How to make Woocommerce more enterprise friendly

How to run Woocommerce for enterprise

Hello!

After Working with WordPress and Woocommerce for a while, watching it grow and evolve over time, there are some constraints that we have been encountered over the years in particular with larger enterprise projects.

WordPress appeals to a massive audience (43% market share to be exact). In this massive appeal, the WordPress development community has to make careful decisions in order to balance the needs of the majority of users with the unique demands that enterprise implementations may have.

The most common requirements for enterprise WordPress sites would be : Redundancy, Deployment, Testing/QA and Security. All of these requirements are closely tied together in one way or another but they are all limited or hindered by the way WordPress is fundamentally designed.

This can usually be accommodated with standard static WordPress sites. The moment you delve into the e-commerce world with Automattic’s Woocommerce, you run into problems.

Why Woocommerce isnt enterprise ready out of the box

If you were to establish a method to copy your staging or development site to production, you would wipe out all your Woocommerce orders.

“Why not just backup or export the orders with the multitude of tools available?”, you might ask. Sure that will work. But all your order numbers will change. Any historical records of order numbers to reference completed or in-progress orders will be messed up.

When you are running an e-commerce site, this is completely unacceptable and potentially a huge disruption. Why is Woocommerce set up this way?

Much like most other things with wordpress, every plugin that implements any sort of custom content will leverage the wp_posts table. Every custom content is really just a WordPress post with extra meta fields (which live in the wp_postmeta table).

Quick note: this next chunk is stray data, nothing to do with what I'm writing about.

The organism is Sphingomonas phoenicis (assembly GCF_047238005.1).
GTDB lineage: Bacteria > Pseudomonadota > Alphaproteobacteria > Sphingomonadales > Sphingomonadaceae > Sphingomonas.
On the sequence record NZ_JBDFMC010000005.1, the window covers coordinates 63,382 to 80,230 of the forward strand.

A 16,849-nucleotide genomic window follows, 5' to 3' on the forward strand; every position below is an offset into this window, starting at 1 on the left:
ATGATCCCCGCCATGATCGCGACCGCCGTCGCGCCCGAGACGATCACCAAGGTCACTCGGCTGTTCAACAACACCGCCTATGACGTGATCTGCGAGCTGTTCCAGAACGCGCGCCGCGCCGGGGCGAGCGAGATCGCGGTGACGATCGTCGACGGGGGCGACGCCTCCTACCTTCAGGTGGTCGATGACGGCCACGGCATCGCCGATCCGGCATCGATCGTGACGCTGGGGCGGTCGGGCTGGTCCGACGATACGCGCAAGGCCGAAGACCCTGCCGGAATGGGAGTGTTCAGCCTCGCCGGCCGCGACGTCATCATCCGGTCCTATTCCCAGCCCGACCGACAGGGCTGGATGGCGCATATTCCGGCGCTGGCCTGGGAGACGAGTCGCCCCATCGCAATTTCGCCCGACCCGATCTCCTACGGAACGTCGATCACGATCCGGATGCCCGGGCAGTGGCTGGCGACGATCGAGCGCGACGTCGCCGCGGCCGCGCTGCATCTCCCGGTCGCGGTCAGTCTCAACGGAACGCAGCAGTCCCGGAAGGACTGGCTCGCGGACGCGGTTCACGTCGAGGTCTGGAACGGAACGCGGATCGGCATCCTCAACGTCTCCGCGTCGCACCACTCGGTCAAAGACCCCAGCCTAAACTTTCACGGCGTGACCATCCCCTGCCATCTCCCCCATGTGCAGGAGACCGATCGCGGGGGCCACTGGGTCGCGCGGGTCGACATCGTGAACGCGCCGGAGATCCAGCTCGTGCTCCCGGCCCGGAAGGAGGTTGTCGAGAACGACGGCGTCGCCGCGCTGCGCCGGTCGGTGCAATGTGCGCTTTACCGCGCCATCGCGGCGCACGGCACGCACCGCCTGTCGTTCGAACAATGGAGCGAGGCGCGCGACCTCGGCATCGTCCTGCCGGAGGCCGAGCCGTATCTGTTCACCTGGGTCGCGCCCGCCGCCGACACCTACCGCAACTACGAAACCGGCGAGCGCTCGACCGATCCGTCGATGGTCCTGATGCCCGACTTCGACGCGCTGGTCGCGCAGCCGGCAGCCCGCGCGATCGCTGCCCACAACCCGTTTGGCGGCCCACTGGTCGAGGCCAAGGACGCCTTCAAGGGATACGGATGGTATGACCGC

So these two tables are where most of the Woocommerce order data is stored. The key referencing identifier for any post in WordPress (custom post type or otherwise) is the post ID. The post ID is the primary key of this table. When you add a new post on your site, that will increment the post ID reference.

Everything else references this post ID to tie all that wonderful extensive data that is shown when you view an order in Woocommerce.

How to customize Woocommerce to use its own order ID system

This wasn’t as hard as you think. Before I get into the details of how to do this, I’ll reiterate the why. If we can decouple the reliance of Woocommerce with the primary key of wp_posts, then it can become that much more independent and allow you to export all orders when conducting a migration or site push (i.e. staging to production).

The only caveat I should note at this point is that I am assuming your Woocommerce store will only be using guest checkout. Customer (or user) data would also have to be backed up and restored in a similar way, which is possible but just adds an extra step.

Create custom meta data for historical Woocommerce Order numbers

We want to create a static order ID that just wont change if the post ID primary key structure changes within your WordPress mysql database. What we want to do first and foremost is populate this data as a wp_postmeta key (in our case called s8w_main_order_id) :

global $wpdb;
ini_set('max_execution_time', -1);
ini_set('memory_limit', -1);
$orders = wc_get_orders( array('numberposts' => -1) );

foreach ($orders as $order) {
    echo "Doing order #" . $order->id . "\n";
    $order->update_meta_data('_s8w_main_order_id', $order->id );
    $order->save();
}

In the snippet above (ultimately implemented as a wp-cli command) is iterate through all existing Woocommerce orders in the database and then populate the new meta key with the value of the current post ID. The idea here is that we have the order number structure thats already in place. We want to retain those order numbers for historical orders and then new order numbers will just be generated ad-hoc but using the new meta key as well so that future pushes from staging to production will not wipe them out as well.

Populate custom meta data for new Woocommerce orders that are created

So we covered historical orders in Woocommerce. Now we want all new orders created to populate this meta key automatically :

add_action('woocommerce_new_order', 'shift8_before_checkout_create_order', 20, 2);